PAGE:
the beginning of archaeology in iraq.
RICH, Claudius James. Memoir on the Ruins of Babylon [volume II: Second Memoir on Babylon: Containing an Inquiry into the Correspondence between the Ancient Descriptions of Babylon and the Remains still visible on the Site]. London, Longman, Hurst, et al., 1815-1818.
Two volumes in one, 8vo. Slightly later slate cloth, spine lettered in gilt; pp. iv, 67; [iv], 58, 6 engraved plates (3 folding); spine and extremities a little worn; offsetting from first plate to title, a little toned or spotted in places; otherwise very good.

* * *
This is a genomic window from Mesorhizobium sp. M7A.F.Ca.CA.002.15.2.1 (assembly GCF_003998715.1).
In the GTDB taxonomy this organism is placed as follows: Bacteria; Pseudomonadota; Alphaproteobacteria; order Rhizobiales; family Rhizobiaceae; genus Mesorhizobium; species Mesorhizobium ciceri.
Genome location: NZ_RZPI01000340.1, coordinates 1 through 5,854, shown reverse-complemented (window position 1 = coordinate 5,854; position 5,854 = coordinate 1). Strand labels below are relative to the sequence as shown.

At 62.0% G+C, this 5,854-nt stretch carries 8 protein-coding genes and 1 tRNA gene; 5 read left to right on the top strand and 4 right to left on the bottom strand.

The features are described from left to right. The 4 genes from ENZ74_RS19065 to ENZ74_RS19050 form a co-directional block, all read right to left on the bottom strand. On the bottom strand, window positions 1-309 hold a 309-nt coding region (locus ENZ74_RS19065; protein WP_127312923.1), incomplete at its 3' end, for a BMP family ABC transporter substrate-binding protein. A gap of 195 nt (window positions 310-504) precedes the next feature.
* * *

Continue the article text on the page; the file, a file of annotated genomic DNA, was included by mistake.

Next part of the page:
Second English edition of volume one, first of volume II, Rich's earliest and rarest contribution to Mesopotamian archaeology. The first memoir had been published previously in German in Hammer-Purgstall's Mines de l'Orient in Vienna. Rich was a talented linguist had who travelled widely in Asia Minor. Posted to Egypt during the early part of his career, he travelled from there, in Mamluk disguise, to Syria, Palestine, Damascus, Baghdad and Basra. In 1810 he was appointed the East India Company's resident in Baghdad. Rich was 'apparently fluent in Turkish, Arabic and Persian and familiar with Syriac and Chinese as well as French, Greek, Latin and Hebrew. [He] first visited Babylon in December 1811 where he stayed for 10 days and briefly excavated at the Mujelibé as well as re-excavating the Lion of Babylon and putting a trench into the mound of Tell Ibrahim Khalil; collected a small number of objects from this region' (Horniman Museum & Gardens, online). These two little volumes exploring the mounds of Babylon, Nineveh, and Persepolis brought Mesopotamian antiquities to European attention. 'He died on 5 October 1821 and was buried in the Jan Numa at Shiraz, in which he was living at the time of his death. His remains were exhumed and reinterred in the Armenian cathedral of Jolfa in Esfahan in 1826' (ODNB).